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BLEEDING D-STREET

Has the bull run ended for the Indian stock market?

A STOCKBROKER WIPES HIS BROW WHILE HE SPEAKS ON THE PHONE OUTSIDE THEBOMBAY STOCK EXCHANGE.
REUTERS
A stockbroker wipes his brow while he speaks on the phone outside the Bombay Stock Exchange, April 11, 2001. Technology stocks pulled Indian shares nearly…
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The year 2022 has begun badly for the Indian stock market.

Over the past five trading sessions, key domestic indices Sensex and Nifty50 have both plunged by over 6% due to losses in financial and technology stocks. On Jan. 25, at the time of publishing this report, the Sensex was down 245.21 points, or 0.43%, at 57,246.30 points.

“The trend in global stock markets has turned distinctly bearish. Last week, S&P 500 and Nasdaq closed 8% and 15% below their all-time highs,” said VK Vijayakumar, chief investment strategist at brokerage firm Geojit Financial Services. “…the bulk of the selling is happening in non-profitable tech stocks. This trend is impacting stocks like Zomato and Paytm in India, too.”

Shares of technology startups like Paytm, PolicyBazaar, Nykaa, Zomato, and CarTrade Tech, which hit the bourses last year, are now trading at a 20%-50% discount to their issue price.

The major concern for markets currently is inflation and the anticipated rate hike by the US Federal Reserve in a couple of days.

US Federal Reserve’s interest rate decision

Indian shares mirrored the decline in global stocks largely due to a rise in bond yields amid growing expectations that the US central bank will raise key interest rates.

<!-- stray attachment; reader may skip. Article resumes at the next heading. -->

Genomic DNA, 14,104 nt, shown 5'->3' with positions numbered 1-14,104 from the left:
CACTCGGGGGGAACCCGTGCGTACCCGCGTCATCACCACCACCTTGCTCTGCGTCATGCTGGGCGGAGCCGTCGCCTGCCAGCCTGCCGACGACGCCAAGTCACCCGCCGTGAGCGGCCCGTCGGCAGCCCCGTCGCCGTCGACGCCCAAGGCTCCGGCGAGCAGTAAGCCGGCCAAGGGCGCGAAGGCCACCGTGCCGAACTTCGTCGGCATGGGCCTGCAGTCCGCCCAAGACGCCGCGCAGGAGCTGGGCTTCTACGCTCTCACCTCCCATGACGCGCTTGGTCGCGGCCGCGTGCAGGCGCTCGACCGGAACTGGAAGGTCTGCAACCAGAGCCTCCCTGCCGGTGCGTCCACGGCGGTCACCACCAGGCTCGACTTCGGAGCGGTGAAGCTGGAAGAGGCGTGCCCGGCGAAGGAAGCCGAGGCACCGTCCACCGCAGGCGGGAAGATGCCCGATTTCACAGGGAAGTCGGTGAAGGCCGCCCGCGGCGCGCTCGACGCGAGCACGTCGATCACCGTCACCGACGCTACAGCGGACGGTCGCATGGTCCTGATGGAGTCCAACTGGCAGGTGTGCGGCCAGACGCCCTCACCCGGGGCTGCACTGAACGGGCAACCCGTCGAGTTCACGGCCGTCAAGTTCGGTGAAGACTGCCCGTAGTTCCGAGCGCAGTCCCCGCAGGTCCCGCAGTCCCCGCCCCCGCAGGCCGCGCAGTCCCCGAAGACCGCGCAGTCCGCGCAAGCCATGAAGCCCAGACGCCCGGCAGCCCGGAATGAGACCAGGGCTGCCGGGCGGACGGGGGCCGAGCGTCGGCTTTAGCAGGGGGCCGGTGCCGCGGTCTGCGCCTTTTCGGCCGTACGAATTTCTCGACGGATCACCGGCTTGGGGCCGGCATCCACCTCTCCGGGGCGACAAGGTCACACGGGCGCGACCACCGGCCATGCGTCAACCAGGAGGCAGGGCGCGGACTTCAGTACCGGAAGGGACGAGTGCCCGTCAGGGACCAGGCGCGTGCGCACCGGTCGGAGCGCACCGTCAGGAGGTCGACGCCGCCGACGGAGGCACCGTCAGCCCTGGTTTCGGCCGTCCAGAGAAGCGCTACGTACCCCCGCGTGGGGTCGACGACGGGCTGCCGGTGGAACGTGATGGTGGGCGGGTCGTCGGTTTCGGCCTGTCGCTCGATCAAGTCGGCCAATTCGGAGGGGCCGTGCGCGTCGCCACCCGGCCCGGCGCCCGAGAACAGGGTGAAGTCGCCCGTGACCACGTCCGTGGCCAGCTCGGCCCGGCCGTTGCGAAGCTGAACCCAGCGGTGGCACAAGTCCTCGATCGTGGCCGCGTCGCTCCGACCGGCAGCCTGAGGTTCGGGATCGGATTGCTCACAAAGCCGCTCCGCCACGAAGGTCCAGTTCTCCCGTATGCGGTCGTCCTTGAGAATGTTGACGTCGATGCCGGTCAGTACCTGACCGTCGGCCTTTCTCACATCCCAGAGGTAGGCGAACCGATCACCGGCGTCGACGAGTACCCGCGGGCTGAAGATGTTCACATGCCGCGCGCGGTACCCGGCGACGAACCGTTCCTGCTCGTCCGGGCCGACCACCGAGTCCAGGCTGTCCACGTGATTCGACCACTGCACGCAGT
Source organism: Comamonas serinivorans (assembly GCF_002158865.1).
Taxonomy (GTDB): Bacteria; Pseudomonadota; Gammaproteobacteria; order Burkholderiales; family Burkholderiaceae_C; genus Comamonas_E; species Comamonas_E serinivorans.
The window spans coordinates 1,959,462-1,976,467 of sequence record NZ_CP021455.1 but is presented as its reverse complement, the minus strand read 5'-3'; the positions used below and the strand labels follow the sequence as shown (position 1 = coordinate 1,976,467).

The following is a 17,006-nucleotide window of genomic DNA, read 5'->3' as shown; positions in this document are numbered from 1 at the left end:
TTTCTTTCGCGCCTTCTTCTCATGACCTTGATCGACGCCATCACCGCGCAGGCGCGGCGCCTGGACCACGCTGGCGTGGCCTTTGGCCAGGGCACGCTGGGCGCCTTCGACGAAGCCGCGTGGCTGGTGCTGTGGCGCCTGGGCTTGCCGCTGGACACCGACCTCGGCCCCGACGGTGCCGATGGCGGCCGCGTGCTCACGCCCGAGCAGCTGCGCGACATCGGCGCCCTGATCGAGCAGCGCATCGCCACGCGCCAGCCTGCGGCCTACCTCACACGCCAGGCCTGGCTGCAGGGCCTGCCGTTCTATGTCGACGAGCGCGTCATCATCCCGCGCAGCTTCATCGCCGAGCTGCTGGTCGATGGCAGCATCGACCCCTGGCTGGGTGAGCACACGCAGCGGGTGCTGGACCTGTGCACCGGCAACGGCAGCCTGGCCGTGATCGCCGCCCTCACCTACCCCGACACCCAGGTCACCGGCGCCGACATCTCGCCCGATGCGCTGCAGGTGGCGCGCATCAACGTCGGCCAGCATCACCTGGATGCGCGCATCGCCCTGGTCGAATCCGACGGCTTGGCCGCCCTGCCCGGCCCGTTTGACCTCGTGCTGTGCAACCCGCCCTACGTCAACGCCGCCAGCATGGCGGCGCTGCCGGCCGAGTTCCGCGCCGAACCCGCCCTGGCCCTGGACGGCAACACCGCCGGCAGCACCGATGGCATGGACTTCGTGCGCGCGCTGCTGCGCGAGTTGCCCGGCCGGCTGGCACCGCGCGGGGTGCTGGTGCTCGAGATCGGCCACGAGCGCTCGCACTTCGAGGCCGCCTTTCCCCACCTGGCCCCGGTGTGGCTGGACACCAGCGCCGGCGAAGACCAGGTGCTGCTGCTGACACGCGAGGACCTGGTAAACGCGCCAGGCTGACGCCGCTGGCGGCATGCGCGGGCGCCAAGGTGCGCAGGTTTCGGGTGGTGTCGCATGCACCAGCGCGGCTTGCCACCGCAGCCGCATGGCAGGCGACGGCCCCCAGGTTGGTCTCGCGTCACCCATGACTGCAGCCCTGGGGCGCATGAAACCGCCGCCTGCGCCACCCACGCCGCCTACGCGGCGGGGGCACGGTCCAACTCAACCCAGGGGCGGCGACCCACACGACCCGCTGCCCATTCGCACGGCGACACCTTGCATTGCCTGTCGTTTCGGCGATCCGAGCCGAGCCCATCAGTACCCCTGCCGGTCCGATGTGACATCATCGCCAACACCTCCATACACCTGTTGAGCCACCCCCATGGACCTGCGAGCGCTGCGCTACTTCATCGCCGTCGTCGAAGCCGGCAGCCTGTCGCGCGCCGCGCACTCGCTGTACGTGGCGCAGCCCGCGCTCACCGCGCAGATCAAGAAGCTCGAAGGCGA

Higher US yields and interest rate hikes tend to make investments in equities in emerging markets like India less attractive, leading to an outflow of foreign funds. This is why foreign portfolio investors (FPIs) have begun reorienting to less-risky assets like gold.

FPIs pulled out $1.84 billion (13,780 crore rupees) from Indian equities in the last one week alone, according to data by the National Securities Depository.

“Passive money is getting withdrawn from emerging markets, including India, influenced by US bond yield, Fed’s tapering decision, and expected rate hikes as a result of high inflation in the US,” Ravi Sardana, an investment banker told The Economic Times newspaper. “FPI-heavy stocks could be under pressure if FPI outflow intensifies.”

Among the 132 companies with over 20% FPI holding, 61 declined by up to 20% last week.

Newly listed companies bruised

Shares of newly-listed companies like Zomato and Nykaa are reeling due to an aggressive sell-off.

The damage has been greater because some of these companies had valuations richer than what their fundamentals allowed. Analysts had also cited expensive valuations as a cause of worry. Nevertheless, investors lapped up their public offers expecting high growth amid a low-rate environment.

For example, the retail quota in Zomato’s IPO in July 2021 was subscribed eight times. In Nykaa’s case, it was 12.2 times.

“Most stocks that went public recently are very expensive and a much-needed correction is now underway,” Anita Gandhi, director at financial services firm Arihant Capital Markets told Reuters.

Pressure on Indian companies’ earnings

Analysts say earnings of Indian corporates in the December quarter so far have failed to enthuse. Inflation, meanwhile, is on the rise, and the resultant increase in input costs has hit profitability.

Companies like Hindustan Unilever have hinted at stress in the rural economy while Bajaj Finance has suggested that urban low-income consumers remain affected by the pandemic.

To make it worse, crude oil prices rose to a seven-year high, potentially eating into corporate margins going ahead.

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